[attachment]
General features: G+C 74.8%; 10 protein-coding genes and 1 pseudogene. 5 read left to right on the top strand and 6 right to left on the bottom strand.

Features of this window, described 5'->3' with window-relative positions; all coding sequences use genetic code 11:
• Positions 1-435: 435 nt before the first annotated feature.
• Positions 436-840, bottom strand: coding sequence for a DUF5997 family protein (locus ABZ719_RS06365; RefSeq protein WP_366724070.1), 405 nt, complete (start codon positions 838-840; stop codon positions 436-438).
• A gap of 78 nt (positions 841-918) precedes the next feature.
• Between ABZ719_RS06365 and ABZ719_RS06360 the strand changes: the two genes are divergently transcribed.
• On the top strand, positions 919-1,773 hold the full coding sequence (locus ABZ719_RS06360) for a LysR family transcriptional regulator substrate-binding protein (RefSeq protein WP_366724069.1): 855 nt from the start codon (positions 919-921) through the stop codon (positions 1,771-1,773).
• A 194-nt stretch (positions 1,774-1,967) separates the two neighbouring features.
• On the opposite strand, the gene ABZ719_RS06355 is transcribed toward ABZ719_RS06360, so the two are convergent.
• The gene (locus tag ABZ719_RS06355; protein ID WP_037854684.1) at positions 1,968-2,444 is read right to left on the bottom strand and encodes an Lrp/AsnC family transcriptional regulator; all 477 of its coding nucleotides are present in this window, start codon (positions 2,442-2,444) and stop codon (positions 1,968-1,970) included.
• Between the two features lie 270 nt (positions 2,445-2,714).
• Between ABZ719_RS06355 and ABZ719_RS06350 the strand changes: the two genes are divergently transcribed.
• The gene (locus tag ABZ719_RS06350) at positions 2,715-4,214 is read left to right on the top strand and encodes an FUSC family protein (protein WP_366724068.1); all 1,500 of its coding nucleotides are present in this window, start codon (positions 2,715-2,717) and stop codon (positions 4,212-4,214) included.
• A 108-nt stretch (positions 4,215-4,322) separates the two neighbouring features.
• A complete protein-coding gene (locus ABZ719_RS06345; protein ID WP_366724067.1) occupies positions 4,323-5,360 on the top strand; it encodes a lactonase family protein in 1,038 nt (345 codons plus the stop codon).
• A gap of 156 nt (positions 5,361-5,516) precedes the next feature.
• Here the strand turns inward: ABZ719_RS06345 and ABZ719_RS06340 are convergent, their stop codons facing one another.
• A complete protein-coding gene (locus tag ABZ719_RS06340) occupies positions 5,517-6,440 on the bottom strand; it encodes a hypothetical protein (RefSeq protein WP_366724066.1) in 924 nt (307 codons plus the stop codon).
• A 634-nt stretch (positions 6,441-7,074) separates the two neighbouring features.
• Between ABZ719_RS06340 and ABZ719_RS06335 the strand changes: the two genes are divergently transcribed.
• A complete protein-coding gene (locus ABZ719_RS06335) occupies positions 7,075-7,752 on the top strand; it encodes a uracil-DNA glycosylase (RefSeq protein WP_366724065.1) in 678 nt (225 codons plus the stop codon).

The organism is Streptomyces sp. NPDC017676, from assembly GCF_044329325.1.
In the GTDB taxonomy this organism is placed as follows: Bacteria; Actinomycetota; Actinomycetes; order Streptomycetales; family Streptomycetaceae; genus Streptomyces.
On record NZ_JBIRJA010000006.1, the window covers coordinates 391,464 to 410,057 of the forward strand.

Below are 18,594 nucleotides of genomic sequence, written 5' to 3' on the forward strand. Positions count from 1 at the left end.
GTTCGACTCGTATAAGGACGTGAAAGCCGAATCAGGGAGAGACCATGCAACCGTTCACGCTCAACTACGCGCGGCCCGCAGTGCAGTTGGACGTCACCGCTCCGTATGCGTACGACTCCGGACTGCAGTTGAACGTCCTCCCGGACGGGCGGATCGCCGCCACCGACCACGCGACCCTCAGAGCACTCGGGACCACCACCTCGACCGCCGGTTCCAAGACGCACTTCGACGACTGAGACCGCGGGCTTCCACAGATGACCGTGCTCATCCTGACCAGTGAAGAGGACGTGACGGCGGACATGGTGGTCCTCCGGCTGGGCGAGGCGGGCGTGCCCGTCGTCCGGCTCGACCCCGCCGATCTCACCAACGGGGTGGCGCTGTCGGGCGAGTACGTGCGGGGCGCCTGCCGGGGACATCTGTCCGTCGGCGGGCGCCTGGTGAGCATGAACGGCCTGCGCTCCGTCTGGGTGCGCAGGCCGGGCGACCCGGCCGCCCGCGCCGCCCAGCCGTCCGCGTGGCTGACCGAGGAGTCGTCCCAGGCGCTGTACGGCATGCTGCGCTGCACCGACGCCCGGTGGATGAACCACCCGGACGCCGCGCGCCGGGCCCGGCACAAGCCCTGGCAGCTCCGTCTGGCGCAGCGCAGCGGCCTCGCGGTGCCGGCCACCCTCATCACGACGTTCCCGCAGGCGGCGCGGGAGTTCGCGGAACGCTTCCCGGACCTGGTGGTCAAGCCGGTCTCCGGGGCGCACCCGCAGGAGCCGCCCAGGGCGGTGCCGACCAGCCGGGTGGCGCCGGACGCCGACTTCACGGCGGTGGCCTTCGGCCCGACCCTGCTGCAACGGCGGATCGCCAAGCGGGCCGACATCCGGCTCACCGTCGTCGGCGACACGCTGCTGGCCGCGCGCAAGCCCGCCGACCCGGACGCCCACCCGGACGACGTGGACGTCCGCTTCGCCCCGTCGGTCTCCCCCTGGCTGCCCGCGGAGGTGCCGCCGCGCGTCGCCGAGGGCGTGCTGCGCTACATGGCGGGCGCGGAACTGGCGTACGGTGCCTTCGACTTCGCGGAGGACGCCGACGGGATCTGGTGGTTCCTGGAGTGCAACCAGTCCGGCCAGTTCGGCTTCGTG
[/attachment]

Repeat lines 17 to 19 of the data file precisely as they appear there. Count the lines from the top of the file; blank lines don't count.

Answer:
• Here the strand turns inward: ABZ719_RS06345 and ABZ719_RS06340 are convergent, their stop codons facing one another.
• A complete protein-coding gene (locus tag ABZ719_RS06340) occupies positions 5,517-6,440 on the bottom strand; it encodes a hypothetical protein (RefSeq protein WP_366724066.1) in 924 nt (307 codons plus the stop codon).
• A 634-nt stretch (positions 6,441-7,074) separates the two neighbouring features.